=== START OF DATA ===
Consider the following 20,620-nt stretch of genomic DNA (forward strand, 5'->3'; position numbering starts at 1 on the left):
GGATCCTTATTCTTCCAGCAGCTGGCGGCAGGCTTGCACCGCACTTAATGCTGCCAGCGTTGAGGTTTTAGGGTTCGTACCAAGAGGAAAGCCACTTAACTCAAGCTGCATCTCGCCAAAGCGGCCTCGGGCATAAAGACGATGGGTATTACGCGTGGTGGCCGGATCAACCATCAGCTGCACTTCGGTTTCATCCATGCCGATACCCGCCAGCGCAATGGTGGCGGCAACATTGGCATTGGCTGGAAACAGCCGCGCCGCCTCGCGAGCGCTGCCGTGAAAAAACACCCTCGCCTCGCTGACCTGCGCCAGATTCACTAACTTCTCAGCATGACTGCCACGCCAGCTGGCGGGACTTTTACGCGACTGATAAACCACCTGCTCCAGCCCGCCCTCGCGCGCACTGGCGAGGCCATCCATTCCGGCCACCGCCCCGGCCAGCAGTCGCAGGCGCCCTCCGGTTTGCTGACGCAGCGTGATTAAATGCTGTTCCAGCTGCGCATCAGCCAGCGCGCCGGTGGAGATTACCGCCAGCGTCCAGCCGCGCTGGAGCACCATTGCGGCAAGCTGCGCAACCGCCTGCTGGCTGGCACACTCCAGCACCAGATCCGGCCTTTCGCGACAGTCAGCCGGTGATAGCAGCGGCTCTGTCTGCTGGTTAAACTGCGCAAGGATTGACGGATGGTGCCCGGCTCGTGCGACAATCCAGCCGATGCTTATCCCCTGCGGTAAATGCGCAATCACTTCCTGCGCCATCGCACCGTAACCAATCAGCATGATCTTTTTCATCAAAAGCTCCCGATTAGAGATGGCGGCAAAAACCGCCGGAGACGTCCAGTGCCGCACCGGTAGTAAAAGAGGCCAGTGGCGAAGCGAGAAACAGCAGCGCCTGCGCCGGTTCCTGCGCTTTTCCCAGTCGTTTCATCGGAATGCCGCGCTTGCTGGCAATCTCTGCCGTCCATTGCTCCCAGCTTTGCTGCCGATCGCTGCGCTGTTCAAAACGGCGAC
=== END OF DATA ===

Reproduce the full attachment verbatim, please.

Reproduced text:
Consider the following 20,620-nt stretch of genomic DNA (forward strand, 5'->3'; position numbering starts at 1 on the left):
GGATCCTTATTCTTCCAGCAGCTGGCGGCAGGCTTGCACCGCACTTAATGCTGCCAGCGTTGAGGTTTTAGGGTTCGTACCAAGAGGAAAGCCACTTAACTCAAGCTGCATCTCGCCAAAGCGGCCTCGGGCATAAAGACGATGGGTATTACGCGTGGTGGCCGGATCAACCATCAGCTGCACTTCGGTTTCATCCATGCCGATACCCGCCAGCGCAATGGTGGCGGCAACATTGGCATTGGCTGGAAACAGCCGCGCCGCCTCGCGAGCGCTGCCGTGAAAAAACACCCTCGCCTCGCTGACCTGCGCCAGATTCACTAACTTCTCAGCATGACTGCCACGCCAGCTGGCGGGACTTTTACGCGACTGATAAACCACCTGCTCCAGCCCGCCCTCGCGCGCACTGGCGAGGCCATCCATTCCGGCCACCGCCCCGGCCAGCAGTCGCAGGCGCCCTCCGGTTTGCTGACGCAGCGTGATTAAATGCTGTTCCAGCTGCGCATCAGCCAGCGCGCCGGTGGAGATTACCGCCAGCGTCCAGCCGCGCTGGAGCACCATTGCGGCAAGCTGCGCAACCGCCTGCTGGCTGGCACACTCCAGCACCAGATCCGGCCTTTCGCGACAGTCAGCCGGTGATAGCAGCGGCTCTGTCTGCTGGTTAAACTGCGCAAGGATTGACGGATGGTGCCCGGCTCGTGCGACAATCCAGCCGATGCTTATCCCCTGCGGTAAATGCGCAATCACTTCCTGCGCCATCGCACCGTAACCAATCAGCATGATCTTTTTCATCAAAAGCTCCCGATTAGAGATGGCGGCAAAAACCGCCGGAGACGTCCAGTGCCGCACCGGTAGTAAAAGAGGCCAGTGGCGAAGCGAGAAACAGCAGCGCCTGCGCCGGTTCCTGCGCTTTTCCCAGTCGTTTCATCGGAATGCCGCGCTTGCTGGCAATCTCTGCCGTCCATTGCTCCCAGCTTTGCTGCCGATCGCTGCGCTGTTCAAAACGGCGAC